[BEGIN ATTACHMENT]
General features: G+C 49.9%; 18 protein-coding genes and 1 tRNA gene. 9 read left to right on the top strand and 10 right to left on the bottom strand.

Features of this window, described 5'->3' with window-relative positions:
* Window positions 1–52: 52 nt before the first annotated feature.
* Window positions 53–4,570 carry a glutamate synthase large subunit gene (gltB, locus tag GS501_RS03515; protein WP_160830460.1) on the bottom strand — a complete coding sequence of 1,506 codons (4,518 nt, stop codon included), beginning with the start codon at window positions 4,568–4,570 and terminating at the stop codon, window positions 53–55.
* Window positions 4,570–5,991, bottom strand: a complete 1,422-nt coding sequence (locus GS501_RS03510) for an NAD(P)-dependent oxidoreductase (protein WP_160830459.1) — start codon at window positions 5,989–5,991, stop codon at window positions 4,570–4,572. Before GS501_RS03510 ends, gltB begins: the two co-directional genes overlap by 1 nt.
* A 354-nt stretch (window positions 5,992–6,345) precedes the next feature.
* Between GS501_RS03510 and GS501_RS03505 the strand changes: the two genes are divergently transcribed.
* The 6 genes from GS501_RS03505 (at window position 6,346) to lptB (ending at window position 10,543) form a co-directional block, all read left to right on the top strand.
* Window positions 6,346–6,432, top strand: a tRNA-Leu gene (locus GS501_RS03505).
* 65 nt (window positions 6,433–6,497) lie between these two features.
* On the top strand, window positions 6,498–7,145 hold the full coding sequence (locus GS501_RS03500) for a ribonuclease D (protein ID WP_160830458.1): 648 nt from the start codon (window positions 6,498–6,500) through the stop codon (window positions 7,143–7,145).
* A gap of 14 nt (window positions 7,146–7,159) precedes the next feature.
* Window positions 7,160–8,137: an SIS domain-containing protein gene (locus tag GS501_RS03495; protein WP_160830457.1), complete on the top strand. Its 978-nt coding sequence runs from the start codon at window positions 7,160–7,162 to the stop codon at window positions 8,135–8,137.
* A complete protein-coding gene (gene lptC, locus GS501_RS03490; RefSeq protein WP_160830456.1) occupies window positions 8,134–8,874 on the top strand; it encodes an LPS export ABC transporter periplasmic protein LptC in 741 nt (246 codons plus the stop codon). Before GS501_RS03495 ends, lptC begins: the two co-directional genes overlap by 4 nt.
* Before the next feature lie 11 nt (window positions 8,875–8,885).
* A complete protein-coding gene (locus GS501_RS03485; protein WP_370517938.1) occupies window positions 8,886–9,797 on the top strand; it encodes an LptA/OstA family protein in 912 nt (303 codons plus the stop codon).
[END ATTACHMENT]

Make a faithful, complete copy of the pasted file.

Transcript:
General features: G+C 49.9%; 18 protein-coding genes and 1 tRNA gene. 9 read left to right on the top strand and 10 right to left on the bottom strand.

Features of this window, described 5'->3' with window-relative positions:
* Window positions 1–52: 52 nt before the first annotated feature.
* Window positions 53–4,570 carry a glutamate synthase large subunit gene (gltB, locus tag GS501_RS03515; protein WP_160830460.1) on the bottom strand — a complete coding sequence of 1,506 codons (4,518 nt, stop codon included), beginning with the start codon at window positions 4,568–4,570 and terminating at the stop codon, window positions 53–55.
* Window positions 4,570–5,991, bottom strand: a complete 1,422-nt coding sequence (locus GS501_RS03510) for an NAD(P)-dependent oxidoreductase (protein WP_160830459.1) — start codon at window positions 5,989–5,991, stop codon at window positions 4,570–4,572. Before GS501_RS03510 ends, gltB begins: the two co-directional genes overlap by 1 nt.
* A 354-nt stretch (window positions 5,992–6,345) precedes the next feature.
* Between GS501_RS03510 and GS501_RS03505 the strand changes: the two genes are divergently transcribed.
* The 6 genes from GS501_RS03505 (at window position 6,346) to lptB (ending at window position 10,543) form a co-directional block, all read left to right on the top strand.
* Window positions 6,346–6,432, top strand: a tRNA-Leu gene (locus GS501_RS03505).
* 65 nt (window positions 6,433–6,497) lie between these two features.
* On the top strand, window positions 6,498–7,145 hold the full coding sequence (locus GS501_RS03500) for a ribonuclease D (protein ID WP_160830458.1): 648 nt from the start codon (window positions 6,498–6,500) through the stop codon (window positions 7,143–7,145).
* A gap of 14 nt (window positions 7,146–7,159) precedes the next feature.
* Window positions 7,160–8,137: an SIS domain-containing protein gene (locus tag GS501_RS03495; protein WP_160830457.1), complete on the top strand. Its 978-nt coding sequence runs from the start codon at window positions 7,160–7,162 to the stop codon at window positions 8,135–8,137.
* A complete protein-coding gene (gene lptC, locus GS501_RS03490; RefSeq protein WP_160830456.1) occupies window positions 8,134–8,874 on the top strand; it encodes an LPS export ABC transporter periplasmic protein LptC in 741 nt (246 codons plus the stop codon). Before GS501_RS03495 ends, lptC begins: the two co-directional genes overlap by 4 nt.
* Before the next feature lie 11 nt (window positions 8,875–8,885).
* A complete protein-coding gene (locus GS501_RS03485; protein WP_370517938.1) occupies window positions 8,886–9,797 on the top strand; it encodes an LptA/OstA family protein in 912 nt (303 codons plus the stop codon).